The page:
When I was about six years old I wrote down what I wanted to be when I grew up in my journal. I obviously had big dreams, because I wanted to be a "singer, dancer, actor, entertainer, musician, mother."
As I grew older, I suppose I was all of those things. For a really long time I focused only on the "dancer" part of the equation. I was going to be a ballerina in some big professional company. I went to ballet class at the Utah Regional Ballet every single day. I stretched out in my bedroom every night and sometimes I even worked on my pliés and my échappés before climbing into bed. I loved it. The greatest day of my life was finally getting to be en pointe and going to buy my new pointe shoes.
Then, one day, my hips started to pop during barre work, and soon I could no longer lift my leg very far off the ground. It was discouraging, especially after I had worked so hard to be able to get it up to my ear! My mom took me to a doctor and basically we found that I had some strange condition that caused my tendon to pop off of the bone and then swell up with all of the repeated movements in ballet. There was nothing to be done.
I had to quit.
And so, at the age of 14, my dreams of being a dancer were pretty much dashed to pieces.
So then I focused on being a "singer" and "actor.". I took voice lessons and enrolled in choir and drama classes. I became heavily involved in the Thespian troupe at my high school, and decided to major in Musical Dance Theater in college. However, a twist of fate landed me in the Music Department instead, majoring in Vocal Performance and Pedagogy.
Now I was really focusing on the "singer" and beginning to learn what it really means to be a "musician." Somewhere during college I may have lost sight of the "mother" part of my original dream, because I was pretty sure that I wanted to sing professionally and that's all. Then, the Spirit kicked me in the pants and I served a mission and came home with a new focus. I met Joel, and while it isn't exactly a short story, the rest is history.
Sometimes in quiet moments I wonder just how I got here. I am a woman who spends half of her time doing dishes and folding laundry. Another quarter of my time is spent in the car shuttling kids to their various schools, lessons and other activities. Even my nights are full of comforting nightmares, changing sheets or helping sick little girls. Sometimes I even wonder just why I ever wanted to be a mother, as it certainly isn't as glamorous as being on the stage. I wonder what my life would have been like if I hadn't married and had children.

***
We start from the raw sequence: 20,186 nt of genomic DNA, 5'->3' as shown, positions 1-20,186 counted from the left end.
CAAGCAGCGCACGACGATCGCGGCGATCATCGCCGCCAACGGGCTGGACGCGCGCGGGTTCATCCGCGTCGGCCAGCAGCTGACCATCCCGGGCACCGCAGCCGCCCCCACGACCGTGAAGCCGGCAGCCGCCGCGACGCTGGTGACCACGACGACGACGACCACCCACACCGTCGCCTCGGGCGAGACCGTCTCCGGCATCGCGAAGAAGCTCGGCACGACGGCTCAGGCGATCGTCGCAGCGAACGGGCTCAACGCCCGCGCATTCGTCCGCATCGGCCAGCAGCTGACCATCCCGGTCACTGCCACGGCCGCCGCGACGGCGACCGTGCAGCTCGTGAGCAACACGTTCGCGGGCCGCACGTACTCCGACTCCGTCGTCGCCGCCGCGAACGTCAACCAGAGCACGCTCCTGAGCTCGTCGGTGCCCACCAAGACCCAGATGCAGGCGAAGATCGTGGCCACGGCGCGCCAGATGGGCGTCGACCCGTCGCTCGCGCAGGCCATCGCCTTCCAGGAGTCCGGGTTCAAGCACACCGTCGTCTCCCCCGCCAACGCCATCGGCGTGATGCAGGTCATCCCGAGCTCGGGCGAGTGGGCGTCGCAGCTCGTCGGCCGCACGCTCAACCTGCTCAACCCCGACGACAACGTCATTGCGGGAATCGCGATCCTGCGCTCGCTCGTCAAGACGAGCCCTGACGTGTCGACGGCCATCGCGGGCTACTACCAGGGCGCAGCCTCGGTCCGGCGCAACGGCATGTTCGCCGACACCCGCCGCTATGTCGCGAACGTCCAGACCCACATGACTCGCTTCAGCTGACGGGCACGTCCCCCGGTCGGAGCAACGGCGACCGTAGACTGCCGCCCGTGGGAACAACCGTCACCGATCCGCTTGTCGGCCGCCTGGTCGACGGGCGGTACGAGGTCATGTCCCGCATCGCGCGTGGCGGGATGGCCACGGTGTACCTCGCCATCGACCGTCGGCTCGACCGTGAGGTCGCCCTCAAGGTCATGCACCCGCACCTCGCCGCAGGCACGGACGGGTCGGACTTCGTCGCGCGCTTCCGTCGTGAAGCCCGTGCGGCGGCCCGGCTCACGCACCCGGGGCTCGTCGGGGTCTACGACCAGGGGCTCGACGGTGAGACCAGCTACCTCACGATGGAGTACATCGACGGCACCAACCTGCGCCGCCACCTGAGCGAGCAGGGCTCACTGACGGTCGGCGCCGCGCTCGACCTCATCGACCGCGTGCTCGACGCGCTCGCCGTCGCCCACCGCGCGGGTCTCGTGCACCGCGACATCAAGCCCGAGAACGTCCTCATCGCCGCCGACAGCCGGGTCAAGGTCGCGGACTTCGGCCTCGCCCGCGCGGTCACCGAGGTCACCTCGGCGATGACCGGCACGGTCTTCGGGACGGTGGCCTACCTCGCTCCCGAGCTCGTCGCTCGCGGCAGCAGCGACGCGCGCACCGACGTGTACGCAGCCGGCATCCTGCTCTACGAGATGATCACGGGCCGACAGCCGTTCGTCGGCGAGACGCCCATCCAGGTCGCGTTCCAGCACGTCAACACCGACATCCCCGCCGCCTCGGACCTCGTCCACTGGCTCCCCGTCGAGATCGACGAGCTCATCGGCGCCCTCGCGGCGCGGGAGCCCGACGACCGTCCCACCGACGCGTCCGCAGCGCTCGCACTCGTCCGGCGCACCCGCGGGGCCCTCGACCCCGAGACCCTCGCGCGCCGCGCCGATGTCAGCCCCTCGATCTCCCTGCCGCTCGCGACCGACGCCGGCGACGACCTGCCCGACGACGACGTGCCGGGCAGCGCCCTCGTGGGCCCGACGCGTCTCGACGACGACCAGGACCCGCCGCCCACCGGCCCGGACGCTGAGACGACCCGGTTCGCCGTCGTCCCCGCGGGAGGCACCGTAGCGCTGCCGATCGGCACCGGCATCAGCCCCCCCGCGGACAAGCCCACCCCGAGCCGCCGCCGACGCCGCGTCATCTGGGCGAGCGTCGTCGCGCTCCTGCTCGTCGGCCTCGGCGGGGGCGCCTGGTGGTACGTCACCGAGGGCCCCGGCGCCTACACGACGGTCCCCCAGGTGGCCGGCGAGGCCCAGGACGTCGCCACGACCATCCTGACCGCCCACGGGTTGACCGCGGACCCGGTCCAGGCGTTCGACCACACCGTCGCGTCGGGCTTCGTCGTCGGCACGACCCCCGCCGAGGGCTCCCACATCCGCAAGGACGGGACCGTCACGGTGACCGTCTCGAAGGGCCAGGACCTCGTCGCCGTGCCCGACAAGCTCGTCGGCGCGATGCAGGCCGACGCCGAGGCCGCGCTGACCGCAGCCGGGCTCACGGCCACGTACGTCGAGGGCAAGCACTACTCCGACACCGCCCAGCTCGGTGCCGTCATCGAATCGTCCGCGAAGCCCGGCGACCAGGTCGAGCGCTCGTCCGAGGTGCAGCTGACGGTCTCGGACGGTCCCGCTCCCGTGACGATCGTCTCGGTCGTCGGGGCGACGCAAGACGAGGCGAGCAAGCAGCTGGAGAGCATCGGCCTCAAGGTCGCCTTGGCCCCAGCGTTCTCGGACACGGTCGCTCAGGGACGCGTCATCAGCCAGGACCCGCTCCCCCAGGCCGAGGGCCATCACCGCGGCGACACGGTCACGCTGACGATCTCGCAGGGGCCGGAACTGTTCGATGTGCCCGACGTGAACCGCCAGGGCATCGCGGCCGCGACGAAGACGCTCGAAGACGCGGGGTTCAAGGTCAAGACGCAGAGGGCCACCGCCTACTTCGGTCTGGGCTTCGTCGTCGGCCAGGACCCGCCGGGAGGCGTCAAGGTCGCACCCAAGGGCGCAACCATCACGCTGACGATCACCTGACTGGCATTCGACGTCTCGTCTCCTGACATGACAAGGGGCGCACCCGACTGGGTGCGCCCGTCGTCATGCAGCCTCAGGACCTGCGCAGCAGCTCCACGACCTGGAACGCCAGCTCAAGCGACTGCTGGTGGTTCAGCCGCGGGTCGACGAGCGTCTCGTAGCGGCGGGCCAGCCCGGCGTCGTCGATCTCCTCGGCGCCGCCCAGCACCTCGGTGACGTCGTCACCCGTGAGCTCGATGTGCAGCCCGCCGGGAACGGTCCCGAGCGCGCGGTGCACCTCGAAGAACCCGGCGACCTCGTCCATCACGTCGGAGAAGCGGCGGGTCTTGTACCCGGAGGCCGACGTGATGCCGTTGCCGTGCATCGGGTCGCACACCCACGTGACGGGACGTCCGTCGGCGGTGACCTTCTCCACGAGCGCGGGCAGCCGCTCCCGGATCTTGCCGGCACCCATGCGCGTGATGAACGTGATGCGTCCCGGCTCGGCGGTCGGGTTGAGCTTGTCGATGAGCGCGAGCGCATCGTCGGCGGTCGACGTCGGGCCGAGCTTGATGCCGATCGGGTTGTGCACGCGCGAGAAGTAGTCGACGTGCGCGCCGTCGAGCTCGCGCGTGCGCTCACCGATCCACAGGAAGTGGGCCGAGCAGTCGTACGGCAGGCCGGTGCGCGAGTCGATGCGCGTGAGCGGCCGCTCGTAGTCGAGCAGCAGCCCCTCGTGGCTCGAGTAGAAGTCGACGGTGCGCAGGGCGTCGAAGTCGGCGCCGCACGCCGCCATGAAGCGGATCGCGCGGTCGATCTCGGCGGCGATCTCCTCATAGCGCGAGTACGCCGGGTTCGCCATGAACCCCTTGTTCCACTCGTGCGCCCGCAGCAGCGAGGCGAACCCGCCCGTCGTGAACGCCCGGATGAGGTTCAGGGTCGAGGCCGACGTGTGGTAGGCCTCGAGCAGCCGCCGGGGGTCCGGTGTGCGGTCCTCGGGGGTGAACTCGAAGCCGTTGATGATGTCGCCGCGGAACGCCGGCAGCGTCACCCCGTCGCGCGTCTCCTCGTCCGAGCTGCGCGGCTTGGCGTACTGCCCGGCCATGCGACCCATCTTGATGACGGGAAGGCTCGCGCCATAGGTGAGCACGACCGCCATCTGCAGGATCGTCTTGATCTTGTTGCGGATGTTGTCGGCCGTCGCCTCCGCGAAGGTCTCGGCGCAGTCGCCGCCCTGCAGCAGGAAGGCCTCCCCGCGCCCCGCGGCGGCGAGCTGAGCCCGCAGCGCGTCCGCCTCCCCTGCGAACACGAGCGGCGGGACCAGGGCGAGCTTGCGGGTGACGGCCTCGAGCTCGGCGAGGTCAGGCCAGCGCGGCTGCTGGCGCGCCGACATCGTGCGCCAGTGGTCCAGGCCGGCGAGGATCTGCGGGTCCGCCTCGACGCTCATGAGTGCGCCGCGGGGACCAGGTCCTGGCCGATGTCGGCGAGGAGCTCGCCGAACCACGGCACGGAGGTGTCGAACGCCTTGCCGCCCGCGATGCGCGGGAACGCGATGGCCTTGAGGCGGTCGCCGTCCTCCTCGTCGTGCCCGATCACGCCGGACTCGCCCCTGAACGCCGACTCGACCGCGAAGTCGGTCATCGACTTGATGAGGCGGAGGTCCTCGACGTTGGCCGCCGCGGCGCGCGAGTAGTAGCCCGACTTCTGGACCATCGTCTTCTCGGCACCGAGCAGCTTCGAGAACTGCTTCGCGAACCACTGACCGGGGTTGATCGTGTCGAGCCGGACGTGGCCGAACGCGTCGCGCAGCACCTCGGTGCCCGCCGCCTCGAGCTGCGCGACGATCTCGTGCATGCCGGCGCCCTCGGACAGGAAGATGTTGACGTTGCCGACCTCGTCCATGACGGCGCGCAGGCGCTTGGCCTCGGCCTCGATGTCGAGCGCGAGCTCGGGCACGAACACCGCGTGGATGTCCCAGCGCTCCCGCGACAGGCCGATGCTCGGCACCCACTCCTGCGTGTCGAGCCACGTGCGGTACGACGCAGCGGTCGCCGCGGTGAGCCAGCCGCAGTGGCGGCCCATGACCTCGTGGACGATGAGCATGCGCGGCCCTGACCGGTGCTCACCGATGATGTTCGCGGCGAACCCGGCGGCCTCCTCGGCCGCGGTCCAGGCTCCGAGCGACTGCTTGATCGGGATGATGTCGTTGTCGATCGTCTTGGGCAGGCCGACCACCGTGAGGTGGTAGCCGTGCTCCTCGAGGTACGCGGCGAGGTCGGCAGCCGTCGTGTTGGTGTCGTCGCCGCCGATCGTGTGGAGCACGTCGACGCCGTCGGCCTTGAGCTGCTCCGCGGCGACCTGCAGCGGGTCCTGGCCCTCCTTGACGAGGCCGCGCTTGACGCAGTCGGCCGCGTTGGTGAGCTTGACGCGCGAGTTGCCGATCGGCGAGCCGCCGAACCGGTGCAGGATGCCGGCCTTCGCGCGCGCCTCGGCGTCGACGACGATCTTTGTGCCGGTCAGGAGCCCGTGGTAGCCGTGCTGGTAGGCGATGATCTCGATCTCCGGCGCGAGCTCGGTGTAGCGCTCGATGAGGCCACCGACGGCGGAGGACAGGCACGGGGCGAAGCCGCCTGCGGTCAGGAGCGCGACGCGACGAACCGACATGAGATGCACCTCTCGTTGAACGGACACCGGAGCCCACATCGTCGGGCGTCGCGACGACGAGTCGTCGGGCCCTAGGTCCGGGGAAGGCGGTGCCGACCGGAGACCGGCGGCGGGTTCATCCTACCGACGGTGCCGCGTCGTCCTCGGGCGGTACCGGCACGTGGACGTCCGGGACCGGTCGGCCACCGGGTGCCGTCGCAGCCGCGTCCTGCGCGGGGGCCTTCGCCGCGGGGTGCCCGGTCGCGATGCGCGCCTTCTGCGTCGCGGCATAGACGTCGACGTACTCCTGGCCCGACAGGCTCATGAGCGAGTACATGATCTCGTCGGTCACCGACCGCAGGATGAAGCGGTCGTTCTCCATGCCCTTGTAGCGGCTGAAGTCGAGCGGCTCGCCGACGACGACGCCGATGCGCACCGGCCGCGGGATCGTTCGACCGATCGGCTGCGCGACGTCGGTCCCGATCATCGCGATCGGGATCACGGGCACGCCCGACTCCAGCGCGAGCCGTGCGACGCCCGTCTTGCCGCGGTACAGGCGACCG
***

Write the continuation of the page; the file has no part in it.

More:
In the nearly ten years that I have been a mother, I have had various levels of career mixed in. Lately it's been at a much higher level, but there were times there when I had only one or two vocal students and I was able to focus on motherhood in a way I really can't right now. It was during those times that I developed some of my other talents and interests, such as scrapbooking and photography. For a while I even thought that if I were to go back to school I wouldn't get my Master's degree in music, but that I would do it in photography.
But lately, I realize that my true love really is singing, and performing, and being on stage. And I'm thrilled I get to do it more and more. However, I don't know how to balance the motherhood side of things. Sometimes I wish I didn't have the drive to do something more. I wish that being mom was enough for me.
I've come to terms with the fact that this is my nature. I don't think I could truly be happy if there wasn't a little something else to do. After all, even as a little girl I wanted to do it all. My focus now has to be how to find balance and give my girls all that they need from me, while still giving myself what I need. Some days I fail miserably, and others I do pretty well, if I do say so myself.
I may not be everything I wanted to be, but I am a singer, musician and mother. (Entertainer is debatable.)
What's more, is that the "mother" part is no longer an afterthought, like it seemed to be when I was six. While the music I am supposed to be learning is sitting on my piano, neglected for weeks, my children are my first thought as I wake in the morning, my focus during the day, and the last thought before I finally drift off to sleep.
It is who I am.